# Lab 7: Part 3. Nested For Loops

## More nested loops

Create a new file called `nestedLoops.py` in your lab07 folder.

### Task 1. `scatterStars`

Write a function called `scatterStars` that takes a single integer parameter, `num` and then uses nested for loops to print `num` columns of `num` stars. Each column of stars ends with a single dash `-`. `scatterStars` is a None function.

Here's a diagram annotating the columns made of stars:

Examples:

``````>>> scatterStars(2)
*
*
-
*
*
-
>>> scatterStars(4)
*
*
*
*
-
*
*
*
*
-
*
*
*
*
-
*
*
*
*
-``````

### Task 2. `scatterHeightStars`

Write a function called `scatterHeightStars` that takes `num` and `height` integers and uses nested for loops to print `num` columns of `height` stars. Each column of stars ends with a single dash `-`. `scatterHeightStars` is a None function.

Examples:

``````>>> scatterHeightStars(2,5)
*
*
*
*
*
-
*
*
*
*
*
-
>>>
>>> scatterHeightStars(4,3)
*
*
*
-
*
*
*
-
*
*
*
-
*
*
*
-``````

### Task 3. `scatterSpacedStars`

Write a function called `scatterSpacedStars` that takes `num` and `height` integers and uses nested for loops to print `num` columns of `height` stars. Each column of stars ends with a single dash `-`. Each successive star in a given column is spaced one more space to the right than the star above it. `scatterSpacedStars` is a None function.

Here is a diagram that labels the spacing of the stars:

Examples:

``````>>> scatterSpacedStars(2,5)
*
*
*
*
*
-
*
*
*
*
*
-``````
``````
>>> scatterSpacedStars(4,3)
*
*
*
-
*
*
*
-
*
*
*
-
*
*
*
-``````

### Task 4. `starCount`

Write a function called `starCount` which takes a list of strings as an argument. Each string will contain some number of dashes and also maybe some stars, like this:

``````[
'--*-',
'----',
'-*--',
'---*',
]``````

We can visualize this as a grid where each string is a row. Your function should print out the number of rows in the grid, the number of columns (you may assume that each row will be the same length) in the grid, and the number of stars anywhere in the grid, like this:

``````>>> starCount(['--*-', '----', '-*--', '---*'])
Rows: 4
Columns: 4
Stars: 3
>>> starCount(['***', '*-*', '***', '-*-'])
Rows: 4
Columns: 3
Stars: 9
>>> starCount(['***---', '-*-*-*', '*-**-*'])
Rows: 3
Columns: 6
Stars: 10
>>> starCount(['-****---', '---*-*-*', '**--**-*', '---**---', '-*-*---*'])
Rows: 5
Columns: 8
Stars: 17``````

You should use a double-for-loop to iterate down the rows and across each column.

### Task 5. `findStars`

Write a function called `findStars`, which given a grid of stars, prints the row and column location of each star in the grid. Rows and columns should be numbered starting from zero. Here's an example of how it will work:

``````>>> findStars(['--*-', '----', '-*--', '---*'])
Found a star at row 0 column 2
Found a star at row 2 column 1
Found a star at row 3 column 3
>>> findStars(['--*', '-*-', '**-'])
Found a star at row 0 column 2
Found a star at row 1 column 1
Found a star at row 2 column 0
Found a star at row 2 column 1
>>> findStars(['*-', '-*', '--', '**', '*-'])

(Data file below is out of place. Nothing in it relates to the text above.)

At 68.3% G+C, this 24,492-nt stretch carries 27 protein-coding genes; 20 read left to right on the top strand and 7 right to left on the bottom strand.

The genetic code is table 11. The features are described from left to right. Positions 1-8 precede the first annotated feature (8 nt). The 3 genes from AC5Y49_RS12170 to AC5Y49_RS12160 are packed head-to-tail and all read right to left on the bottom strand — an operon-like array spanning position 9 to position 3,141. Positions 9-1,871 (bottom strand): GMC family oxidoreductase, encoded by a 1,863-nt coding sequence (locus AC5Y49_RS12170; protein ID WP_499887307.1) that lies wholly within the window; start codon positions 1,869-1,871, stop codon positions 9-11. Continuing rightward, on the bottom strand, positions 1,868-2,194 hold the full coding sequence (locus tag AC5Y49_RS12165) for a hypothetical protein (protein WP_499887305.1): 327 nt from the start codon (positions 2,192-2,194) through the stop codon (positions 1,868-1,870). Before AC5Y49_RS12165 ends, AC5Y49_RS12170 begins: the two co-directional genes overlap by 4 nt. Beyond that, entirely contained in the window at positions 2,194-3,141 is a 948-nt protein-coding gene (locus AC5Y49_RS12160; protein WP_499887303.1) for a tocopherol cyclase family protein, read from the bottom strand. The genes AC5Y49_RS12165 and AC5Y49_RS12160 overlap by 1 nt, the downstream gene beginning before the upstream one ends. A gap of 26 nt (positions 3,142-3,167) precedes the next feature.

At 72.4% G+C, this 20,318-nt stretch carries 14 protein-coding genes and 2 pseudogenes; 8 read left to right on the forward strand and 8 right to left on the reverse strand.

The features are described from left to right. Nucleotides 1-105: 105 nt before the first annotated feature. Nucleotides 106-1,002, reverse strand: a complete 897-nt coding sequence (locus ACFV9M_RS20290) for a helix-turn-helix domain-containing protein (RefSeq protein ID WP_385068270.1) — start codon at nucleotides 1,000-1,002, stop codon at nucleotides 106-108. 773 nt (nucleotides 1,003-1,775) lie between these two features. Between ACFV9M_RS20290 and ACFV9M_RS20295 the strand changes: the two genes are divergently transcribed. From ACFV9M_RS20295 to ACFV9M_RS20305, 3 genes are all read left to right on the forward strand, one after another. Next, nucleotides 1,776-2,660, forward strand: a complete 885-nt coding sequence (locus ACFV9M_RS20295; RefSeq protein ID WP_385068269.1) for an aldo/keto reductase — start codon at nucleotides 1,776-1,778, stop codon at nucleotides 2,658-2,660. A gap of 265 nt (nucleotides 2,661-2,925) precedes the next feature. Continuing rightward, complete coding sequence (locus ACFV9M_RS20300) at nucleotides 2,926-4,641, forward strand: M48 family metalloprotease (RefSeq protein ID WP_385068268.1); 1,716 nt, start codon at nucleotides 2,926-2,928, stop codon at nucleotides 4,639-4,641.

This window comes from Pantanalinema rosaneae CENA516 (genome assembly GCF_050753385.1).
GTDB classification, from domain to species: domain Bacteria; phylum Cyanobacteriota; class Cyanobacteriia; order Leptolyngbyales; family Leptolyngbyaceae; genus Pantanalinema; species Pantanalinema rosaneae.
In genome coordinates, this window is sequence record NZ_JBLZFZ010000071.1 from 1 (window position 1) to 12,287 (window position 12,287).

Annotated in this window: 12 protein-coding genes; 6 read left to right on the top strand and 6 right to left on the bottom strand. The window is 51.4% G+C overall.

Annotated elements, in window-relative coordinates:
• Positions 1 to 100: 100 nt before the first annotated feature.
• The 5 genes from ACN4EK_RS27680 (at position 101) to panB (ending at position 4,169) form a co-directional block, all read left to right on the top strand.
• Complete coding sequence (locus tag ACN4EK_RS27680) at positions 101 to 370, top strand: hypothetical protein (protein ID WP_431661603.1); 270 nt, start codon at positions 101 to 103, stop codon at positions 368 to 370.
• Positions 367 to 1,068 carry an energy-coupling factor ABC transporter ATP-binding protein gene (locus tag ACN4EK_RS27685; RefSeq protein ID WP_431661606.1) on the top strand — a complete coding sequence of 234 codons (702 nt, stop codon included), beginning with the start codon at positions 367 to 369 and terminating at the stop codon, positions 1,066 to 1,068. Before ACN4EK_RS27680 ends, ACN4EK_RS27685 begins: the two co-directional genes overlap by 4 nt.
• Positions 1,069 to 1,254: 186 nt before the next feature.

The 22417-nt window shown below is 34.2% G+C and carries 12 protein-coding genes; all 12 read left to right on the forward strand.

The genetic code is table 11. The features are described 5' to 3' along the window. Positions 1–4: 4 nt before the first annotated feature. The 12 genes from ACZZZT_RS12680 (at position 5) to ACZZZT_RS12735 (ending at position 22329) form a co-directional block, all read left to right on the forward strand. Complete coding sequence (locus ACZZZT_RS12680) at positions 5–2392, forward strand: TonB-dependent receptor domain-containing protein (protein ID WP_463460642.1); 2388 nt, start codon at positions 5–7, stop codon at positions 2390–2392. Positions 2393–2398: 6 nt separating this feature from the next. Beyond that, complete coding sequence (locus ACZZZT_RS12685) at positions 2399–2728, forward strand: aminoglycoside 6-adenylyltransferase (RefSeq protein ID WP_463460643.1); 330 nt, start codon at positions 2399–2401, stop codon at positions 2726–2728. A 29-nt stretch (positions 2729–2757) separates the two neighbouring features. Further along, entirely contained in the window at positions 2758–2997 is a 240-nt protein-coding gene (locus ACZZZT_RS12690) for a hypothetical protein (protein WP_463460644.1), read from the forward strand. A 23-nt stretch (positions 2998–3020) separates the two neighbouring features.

Found a star at row 0 column 0
Found a star at row 1 column 1
Found a star at row 3 column 0
Found a star at row 3 column 1
Found a star at row 4 column 0``````

### Task 6. Mix and Match

Write a function called `mixAndMatch` that takes two lists of strings and a verb (a string), and returns a list of sentences of the form `word1 verb word2` where `word1` is from the first list, `word2` is from the second list, and the verb is provided.

Examples:

``````people = ['Eni', 'Carolyn', 'Sohie']
stuff = ['python','chocolate']
bigIdeas = ['my life', 'my sleep', 'my romance']
>>> mixAndMatch(people, stuff, 'likes')
['Eni likes python', 'Eni likes chocolate', 'Carolyn likes python',
'Carolyn likes chocolate', 'Sohie likes python', 'Sohie likes chocolate']

>>> mixAndMatch(stuff, bigIdeas, 'rules')
['python rules my life', 'python rules my sleep', 'python rules my romance',
'chocolate rules my life', 'chocolate rules my sleep', 'chocolate rules my romance']``````

### Task 7. Flatten a nested list

Write a function called `flatten` that takes a nested list (a list of lists) and returns a new list that places each row into a single long list one after the other. Use nested loops in your `flatten` function.

Examples:

``````flatten([[0,1],[2,3,4]])
[0, 1, 2, 3, 4]

flatten([[2,4,6,8],[],[10,12]])
[2, 4, 6, 8, 10, 12]

flatten([[1,2,3],[4,5,6],[7,8]])
[1, 2, 3, 4, 5, 6, 7, 8]

flatten([[1,2,3],[4,5,6],[7,8],[9],[10]])
[1, 2, 3, 4, 5, 6, 7, 8, 9, 10]``````

Note that `flatten` only flattens lists that are nested one level deep. Deeper nested lists are not flattened, as can be seen in the example below:

``````flatten([[1,2,[3]],[[4]]])
[1, 2, [3], [4]]``````

Write a function called `distribute(list1, list2)` that takes two lists and returns a new list of lists. There should be the same number of nested lists as there are elements in `list1`. Each nested list contains a combination of one word from `list1` and each word from `list2`, in other words, each element of `list1` should be distributed across `list2`. See below for examples.

``````>>> distribute(['a','b'],['x','y','z'])
[['ax', 'ay', 'az'], ['bx', 'by', 'bz']]

>>> fruit = ['banana', 'pear','apple','grape','peach','strawberry','watermelon']
>>> distribute(fruit,['NY', 'CA'])
[['bananaNY', 'bananaCA'], ['pearNY', 'pearCA'], ['appleNY', 'appleCA'],
['grapeNY', 'grapeCA'], ['peachNY', 'peachCA'],
['strawberryNY', 'strawberryCA'], ['watermelonNY', 'watermelonCA']]

>>> greetings = ['hola','bonjour','ciao','nihao']
>>> distribute(greetings,['ellen','portia'])
[['holaellen', 'holaportia'], ['bonjourellen', 'bonjourportia'],
['ciaoellen', 'ciaoportia'], ['nihaoellen', 'nihaoportia']]
``````